Monday June 24, 2024

Steelmakers body wants turnover tax rationalised

Current turnover tax regime exhibits regressive and discriminatory characteristics, reflecting an unfair policy approach by the policy makers

By Mehtab Haider
May 22, 2024
A representational image showing a steel manufacturing plant floor with stocked metal sheet rolls. — AFP/File
A representational image showing a steel manufacturing plant floor with stocked metal sheet rolls. — AFP/File 

ISLAMABAD: The representatives of steel industry have stressed for an end to discrimination in the levy of turnover tax across different industries, demanding that there is an urgent need for rationalisation of turnover tax rate for industries and also for increasing the adjustment period of turnover tax to 10 years or more.

These demands were made in a public-private dialogue organised by the Sustainable Development Policy Institute (SDPI) in collaboration with the Pakistan Association of Large Steel Producers (PALSP) to discuss the impact of taxation policies on steel sector, particularly the levying low turnover tax for the ‘blue eyed’ industries and high for the rest of the industries.

The current turnover tax regime exhibits regressive and discriminatory characteristics, reflecting an unfair policy approach by the policy makers.

In the session, it was stated that such reforms are crucial for creating conducive business environment and for promoting equitable growth across different industries.

Contrary to the perception, IMF is opposed to the levy of turnover tax, which reflects ad hoc approach in tax collection by the policy makers.

“For some industries, the turnover tax rate is 0.5 percent, while for others, it is as high as 1.25 percent, including the steel sector which faces discriminatory treatment compared to other industries, the experts said, adding that in the current extraordinary difficult economic situation, the local steel industry is struggling to survive and experiencing a severe financial crunch.

This is due to the massive increase in capital requirements caused by the devaluation of rupee, coupled with sky-high interest rates, rising energy prices, and large-scale smuggling of steel from Iran.

The combination of these factors has created a very challenging environment for the industry, leading to significant losses.

In this forced kind of situation where the industry is incurring heavy losses, there is a need to provide breather to the industry, instead of burdening it further with the levy of highly regressive turnover tax.

The turnover tax was initially introduced in Pakistan in 1992 to bring small companies and tax-evading entities into the tax net, targeting those intentionally showing low profits or declaring deliberate losses to willfully evade government taxes. Given the drastic decline in GDP from 7.7 percent in 1992 to a current range of GDP growth that revolves around negative 1-2 percent in 2024, there is no justification for levying such a high turnover tax.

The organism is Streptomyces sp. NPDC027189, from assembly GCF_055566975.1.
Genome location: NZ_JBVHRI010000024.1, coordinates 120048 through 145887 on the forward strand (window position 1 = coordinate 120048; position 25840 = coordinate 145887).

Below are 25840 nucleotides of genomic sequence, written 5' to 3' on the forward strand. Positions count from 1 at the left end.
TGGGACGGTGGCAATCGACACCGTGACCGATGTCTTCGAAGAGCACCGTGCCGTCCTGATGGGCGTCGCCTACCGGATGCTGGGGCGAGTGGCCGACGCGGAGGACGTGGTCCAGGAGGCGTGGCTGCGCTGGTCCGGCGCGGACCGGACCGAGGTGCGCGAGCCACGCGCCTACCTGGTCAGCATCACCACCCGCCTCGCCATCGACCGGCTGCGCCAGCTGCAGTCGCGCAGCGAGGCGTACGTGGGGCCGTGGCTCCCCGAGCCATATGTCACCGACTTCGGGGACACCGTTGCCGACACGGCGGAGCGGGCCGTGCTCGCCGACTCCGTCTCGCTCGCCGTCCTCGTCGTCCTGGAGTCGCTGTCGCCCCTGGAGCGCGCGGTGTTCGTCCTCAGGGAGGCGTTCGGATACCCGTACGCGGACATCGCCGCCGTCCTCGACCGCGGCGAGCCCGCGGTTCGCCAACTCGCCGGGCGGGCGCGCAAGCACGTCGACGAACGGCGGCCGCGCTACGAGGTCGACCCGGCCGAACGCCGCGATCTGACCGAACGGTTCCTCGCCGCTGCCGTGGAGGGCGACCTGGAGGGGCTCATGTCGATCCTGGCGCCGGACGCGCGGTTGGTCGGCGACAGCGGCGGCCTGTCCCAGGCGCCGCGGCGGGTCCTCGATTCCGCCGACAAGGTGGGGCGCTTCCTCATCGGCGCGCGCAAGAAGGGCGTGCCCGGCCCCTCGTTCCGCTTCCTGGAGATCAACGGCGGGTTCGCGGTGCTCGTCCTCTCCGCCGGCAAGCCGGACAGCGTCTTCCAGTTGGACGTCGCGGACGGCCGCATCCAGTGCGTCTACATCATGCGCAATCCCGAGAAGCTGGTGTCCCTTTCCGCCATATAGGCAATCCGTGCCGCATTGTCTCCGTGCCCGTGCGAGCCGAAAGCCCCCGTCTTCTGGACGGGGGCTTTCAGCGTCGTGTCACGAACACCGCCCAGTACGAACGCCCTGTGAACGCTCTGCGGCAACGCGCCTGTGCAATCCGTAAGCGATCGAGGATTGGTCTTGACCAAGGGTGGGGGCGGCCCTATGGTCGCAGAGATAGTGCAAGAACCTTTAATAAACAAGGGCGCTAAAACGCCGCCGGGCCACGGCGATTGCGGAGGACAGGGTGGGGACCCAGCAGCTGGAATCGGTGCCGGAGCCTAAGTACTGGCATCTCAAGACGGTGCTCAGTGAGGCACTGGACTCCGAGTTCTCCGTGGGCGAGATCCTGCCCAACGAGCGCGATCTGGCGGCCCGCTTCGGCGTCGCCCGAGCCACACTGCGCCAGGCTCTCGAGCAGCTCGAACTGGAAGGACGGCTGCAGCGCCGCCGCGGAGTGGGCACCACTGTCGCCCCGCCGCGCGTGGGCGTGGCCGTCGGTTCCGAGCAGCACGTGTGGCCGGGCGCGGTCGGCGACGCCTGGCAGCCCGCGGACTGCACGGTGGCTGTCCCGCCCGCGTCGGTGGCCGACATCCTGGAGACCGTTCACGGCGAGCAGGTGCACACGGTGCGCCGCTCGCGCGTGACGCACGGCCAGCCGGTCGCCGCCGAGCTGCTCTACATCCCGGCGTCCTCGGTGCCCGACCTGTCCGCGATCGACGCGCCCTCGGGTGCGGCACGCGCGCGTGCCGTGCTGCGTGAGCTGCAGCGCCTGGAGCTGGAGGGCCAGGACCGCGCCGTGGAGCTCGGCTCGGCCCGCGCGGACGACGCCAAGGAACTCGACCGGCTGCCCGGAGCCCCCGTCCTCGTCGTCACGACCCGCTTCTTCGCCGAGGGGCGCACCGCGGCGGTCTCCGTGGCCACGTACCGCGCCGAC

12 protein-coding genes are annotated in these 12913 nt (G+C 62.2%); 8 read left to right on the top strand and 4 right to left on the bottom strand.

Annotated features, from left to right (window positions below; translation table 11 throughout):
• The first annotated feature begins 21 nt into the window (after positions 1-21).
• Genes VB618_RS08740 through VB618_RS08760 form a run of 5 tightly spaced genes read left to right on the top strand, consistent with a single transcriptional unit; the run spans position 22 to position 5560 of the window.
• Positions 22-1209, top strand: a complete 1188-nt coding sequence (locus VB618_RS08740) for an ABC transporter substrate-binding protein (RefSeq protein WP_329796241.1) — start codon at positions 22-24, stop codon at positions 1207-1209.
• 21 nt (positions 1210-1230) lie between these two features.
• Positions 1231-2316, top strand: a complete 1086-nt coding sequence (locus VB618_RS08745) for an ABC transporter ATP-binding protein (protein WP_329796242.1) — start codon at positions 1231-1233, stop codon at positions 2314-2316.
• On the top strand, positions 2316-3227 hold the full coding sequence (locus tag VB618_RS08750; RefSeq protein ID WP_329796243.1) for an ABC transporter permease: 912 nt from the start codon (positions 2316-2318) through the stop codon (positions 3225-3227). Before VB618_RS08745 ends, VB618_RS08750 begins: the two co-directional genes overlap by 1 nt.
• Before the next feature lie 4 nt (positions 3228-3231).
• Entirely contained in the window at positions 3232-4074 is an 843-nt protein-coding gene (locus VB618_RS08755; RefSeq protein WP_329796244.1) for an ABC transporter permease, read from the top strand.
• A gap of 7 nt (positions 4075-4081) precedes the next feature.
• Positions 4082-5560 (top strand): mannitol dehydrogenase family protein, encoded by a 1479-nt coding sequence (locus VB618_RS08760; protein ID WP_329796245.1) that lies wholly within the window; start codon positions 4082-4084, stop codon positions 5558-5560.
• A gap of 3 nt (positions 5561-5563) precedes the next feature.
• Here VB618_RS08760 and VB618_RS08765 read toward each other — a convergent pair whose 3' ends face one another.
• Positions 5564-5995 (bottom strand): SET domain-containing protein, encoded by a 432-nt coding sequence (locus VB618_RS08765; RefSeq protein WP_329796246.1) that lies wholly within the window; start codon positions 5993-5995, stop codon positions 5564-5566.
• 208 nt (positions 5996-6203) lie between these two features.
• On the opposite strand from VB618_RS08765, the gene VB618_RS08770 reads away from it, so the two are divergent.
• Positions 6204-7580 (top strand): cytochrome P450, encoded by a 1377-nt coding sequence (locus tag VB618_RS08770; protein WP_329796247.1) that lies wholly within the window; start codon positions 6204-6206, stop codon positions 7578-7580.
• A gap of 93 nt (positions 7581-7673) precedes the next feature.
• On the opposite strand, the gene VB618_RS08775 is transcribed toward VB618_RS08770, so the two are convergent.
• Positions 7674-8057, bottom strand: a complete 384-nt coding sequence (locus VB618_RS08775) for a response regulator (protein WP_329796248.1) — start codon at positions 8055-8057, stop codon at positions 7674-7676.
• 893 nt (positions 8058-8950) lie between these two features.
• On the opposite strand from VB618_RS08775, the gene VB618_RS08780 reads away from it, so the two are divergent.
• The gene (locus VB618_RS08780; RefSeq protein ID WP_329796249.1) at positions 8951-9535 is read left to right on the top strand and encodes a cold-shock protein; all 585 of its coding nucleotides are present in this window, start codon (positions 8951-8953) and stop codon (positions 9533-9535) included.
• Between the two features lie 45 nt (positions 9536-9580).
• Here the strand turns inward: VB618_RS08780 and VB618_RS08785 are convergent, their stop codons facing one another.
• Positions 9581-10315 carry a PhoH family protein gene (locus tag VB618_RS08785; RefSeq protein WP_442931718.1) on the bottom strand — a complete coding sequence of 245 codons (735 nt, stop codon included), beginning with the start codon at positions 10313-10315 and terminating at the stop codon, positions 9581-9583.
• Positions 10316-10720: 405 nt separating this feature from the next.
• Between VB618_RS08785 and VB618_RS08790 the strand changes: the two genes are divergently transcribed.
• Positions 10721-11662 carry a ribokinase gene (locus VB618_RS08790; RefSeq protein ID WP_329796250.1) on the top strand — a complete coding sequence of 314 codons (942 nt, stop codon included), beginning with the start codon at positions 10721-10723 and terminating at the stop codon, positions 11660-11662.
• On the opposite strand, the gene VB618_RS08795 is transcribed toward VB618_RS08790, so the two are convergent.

As a result of the ongoing economic crisis, a large number of steel companies have closed their operations with prominent ones reporting losses and anticipating further challenges in the coming years.

These circumstances make it difficult for the industry to absorb and adjust the turnover tax over a three-year period, ultimately adding to its crisis further.

Consequently, the documented and revenue-contributing sector will continue to shrink further.

Dr Muhammad Iqbal, former Member Policy of FBR, stated that there was no justification for limiting the adjustment period to three years. “If the government increases adjustment period for the turnover tax, it would not result in any revenue loss for the government, but it would definitely provide some relief to the industry during these difficult times,” he added.

Dr. Iqbal stressed that turnover tax for capital-intensive industries like the steel sector, which have large turnovers and low profit margins, is detrimental.

Therefore, the rate of turnover tax for such industries must be immediately rationalised.

During the dialogue, it was also highlighted that reforming the current anti-business taxation policies has become imperative for the growth of the steel industry as well as other sectors. The rising cost of doing business is compromising the competitiveness of the industry.

Tax expert, Adnan Abdul Ghaffar, Company Secretary of Amreli Steels, stated that factors such as inflation, political instability, depleting purchasing power, and imprudent policy bottlenecks have made the environment inoperable for the industry.

He also argued that discrimination and selective taxation policies exacerbate disparities among industries, promoting an environment of inequality.

Engineer Abdul Jabbar, Member of the Board of Governors at SDPI, said that tax expenditure is reaching trillions of rupees, which demands that the FBR and other stakeholders to explore cascading economic measures, such as tax reductions, to achieve medium-term economic gains.

He also emphasised the necessity for policy reforms to bolster growth and competitiveness of the steel industry.